You know those times you can't figure out if guys find your outfit sexy or skanky? If your neckline says 'Take me home to mum' or 'Take me home to mack'? Or just generally when you can't decide on anything at all because, you know, what would HE think?
Those times are the worst.
Well, help is at hand. Just yesterday I was zooming around the net, when I bumped into HelloStyle, a new online destination offering solutions to issues just like the above. "YouTube's hottest new fashion & beauty entertainment network, featuring weekly shows from Cosmopolitan, Marie Claire, Harper's Bazaar, Seventeen & Real Beauty."
The video that caught my eye was a piece of investigative journalism called Sexy Vs Skanky, from Cosmopolitan magazine. Here it is.
I hope you learned your lesson: men are "robots" wired to gawk, so COVER UP. But not too much, 'cos those things are hawt.
Seriously, though. Is it surprising Cosmo's Youtube debut was a piece of drivel? No. But it did make me think about Cosmopolitan in general.
When I was 14, the publication seemed rebellious and exciting. I couldn't wait until its content actually applied to me and I had a real grown up life. A boyfriend to do quizzes about and all that.
Now, I can't help but see the magazine as a parody of itself; a How To Be A Proper Female paint-by-numbers on a nightmarish monthly loop. In colours so offensively bright they make me sick in my mouth.
Anyway, if the proof is in the pudding, the ethos of Cosmopolitan can be summed up by these real life headlines, plucked at random from its website:
'You Farted in Front of Him. Now What?'
'What Men Really Think About Your Bikini.'
'8 Compliments Your Man Wants to Hear.'
'8 Times He Wants You to Brag About Him.'
'9 Ways to Impress Your Man.'
'Sneaky Stuff His Body Language Reveals.'
'6 Ways To Win Over His Friends.'
'What Guys Wish You Knew.'
'8 Things Guys Notice About You Instantly.'
Sometimes when I try to view a media source objectively, I imagine I've just arrived on earth from another planet and have no idea how the world works. All I've got to go on is the magazine/website/whatever else it is I'm looking at. (I also try to imagine I didn't just write that in a newspaper for all to see.)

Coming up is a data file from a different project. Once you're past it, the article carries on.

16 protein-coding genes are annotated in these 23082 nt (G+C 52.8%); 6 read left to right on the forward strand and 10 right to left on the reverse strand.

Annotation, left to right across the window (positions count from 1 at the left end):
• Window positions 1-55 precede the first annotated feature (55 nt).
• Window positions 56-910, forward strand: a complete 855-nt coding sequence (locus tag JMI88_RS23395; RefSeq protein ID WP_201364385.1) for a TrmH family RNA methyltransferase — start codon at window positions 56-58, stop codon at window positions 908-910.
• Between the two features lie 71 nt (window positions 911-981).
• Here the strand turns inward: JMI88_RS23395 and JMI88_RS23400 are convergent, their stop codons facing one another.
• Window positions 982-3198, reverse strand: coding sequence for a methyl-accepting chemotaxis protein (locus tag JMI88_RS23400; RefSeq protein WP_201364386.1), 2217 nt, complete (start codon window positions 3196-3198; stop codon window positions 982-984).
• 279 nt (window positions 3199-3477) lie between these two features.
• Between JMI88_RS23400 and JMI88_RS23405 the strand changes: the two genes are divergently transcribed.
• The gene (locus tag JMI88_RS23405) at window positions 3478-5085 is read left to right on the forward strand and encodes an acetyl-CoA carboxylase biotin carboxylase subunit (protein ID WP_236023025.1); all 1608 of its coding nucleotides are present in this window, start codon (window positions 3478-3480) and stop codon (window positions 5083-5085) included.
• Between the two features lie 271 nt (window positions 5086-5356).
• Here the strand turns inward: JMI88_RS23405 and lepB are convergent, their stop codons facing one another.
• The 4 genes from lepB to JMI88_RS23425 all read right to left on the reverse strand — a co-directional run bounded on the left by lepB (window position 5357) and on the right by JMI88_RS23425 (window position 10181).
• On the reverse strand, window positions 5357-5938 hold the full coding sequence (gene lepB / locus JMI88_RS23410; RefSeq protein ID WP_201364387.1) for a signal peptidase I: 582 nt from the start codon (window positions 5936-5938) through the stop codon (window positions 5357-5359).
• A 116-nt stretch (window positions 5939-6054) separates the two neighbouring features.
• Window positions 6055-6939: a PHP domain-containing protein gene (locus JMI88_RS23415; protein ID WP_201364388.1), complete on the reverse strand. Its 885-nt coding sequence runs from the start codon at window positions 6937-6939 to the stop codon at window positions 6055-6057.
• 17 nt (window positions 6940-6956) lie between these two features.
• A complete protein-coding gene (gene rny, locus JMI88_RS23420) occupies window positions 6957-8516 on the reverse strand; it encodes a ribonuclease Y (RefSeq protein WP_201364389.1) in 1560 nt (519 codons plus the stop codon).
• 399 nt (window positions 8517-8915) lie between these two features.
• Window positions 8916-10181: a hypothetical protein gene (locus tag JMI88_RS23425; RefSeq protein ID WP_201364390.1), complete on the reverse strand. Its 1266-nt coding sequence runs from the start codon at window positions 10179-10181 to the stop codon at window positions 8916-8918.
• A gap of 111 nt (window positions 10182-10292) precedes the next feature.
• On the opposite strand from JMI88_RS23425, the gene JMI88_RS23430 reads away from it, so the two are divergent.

Here is what I would learn from Cosmopolitan:
1. Its writers can totally count numbers.
2. A woman's entire world is her boyfriend, and what he thinks of her. Or men in general, and what they think of her.
I might also gather that, if you are a woman, you best be on MAJOR HYPER ALERT at all times. Because there will ALWAYS be a guy lurking about, champing at the bit to rate you Hot or Not.
While it's all very well to mock, few women are 100 per cent immune to Cosmo's dark allure. The publication moulds itself so single-mindedly to female insecurities that it can actually be hard not to look.
Like last week, in a queue at the post office. One minute I'd spotted a copy on the shelf and was scoffing at its cover; the next I was all, 'But, what IS the number one turn on of all time involving a saddle?'
And just now, when I perused the online version. I don't even know if I read some of those stories to make fun of them for you, or from some subconscious compulsion to discover Things Never To Utter Around Him. (Because: "Some subjects of conversation will make a dude's eyes glaze over in boredom, put him on the defensive... or even leave him questioning your sanity.")
The sad thing is, Cosmopolitan was a fairly radical magazine in the late 60s. Thanks to an influential editor called Helen Gurley Brown, it encouraged women to explore contraception, own their sexuality, and ask for what they want. Reading it was a form of social activism and 'Cosmo girls' lived life on their terms.
How it went from that to Sexy vs Skanky, is anyone's guess.
Follow Rebecca Kamm on Twitter.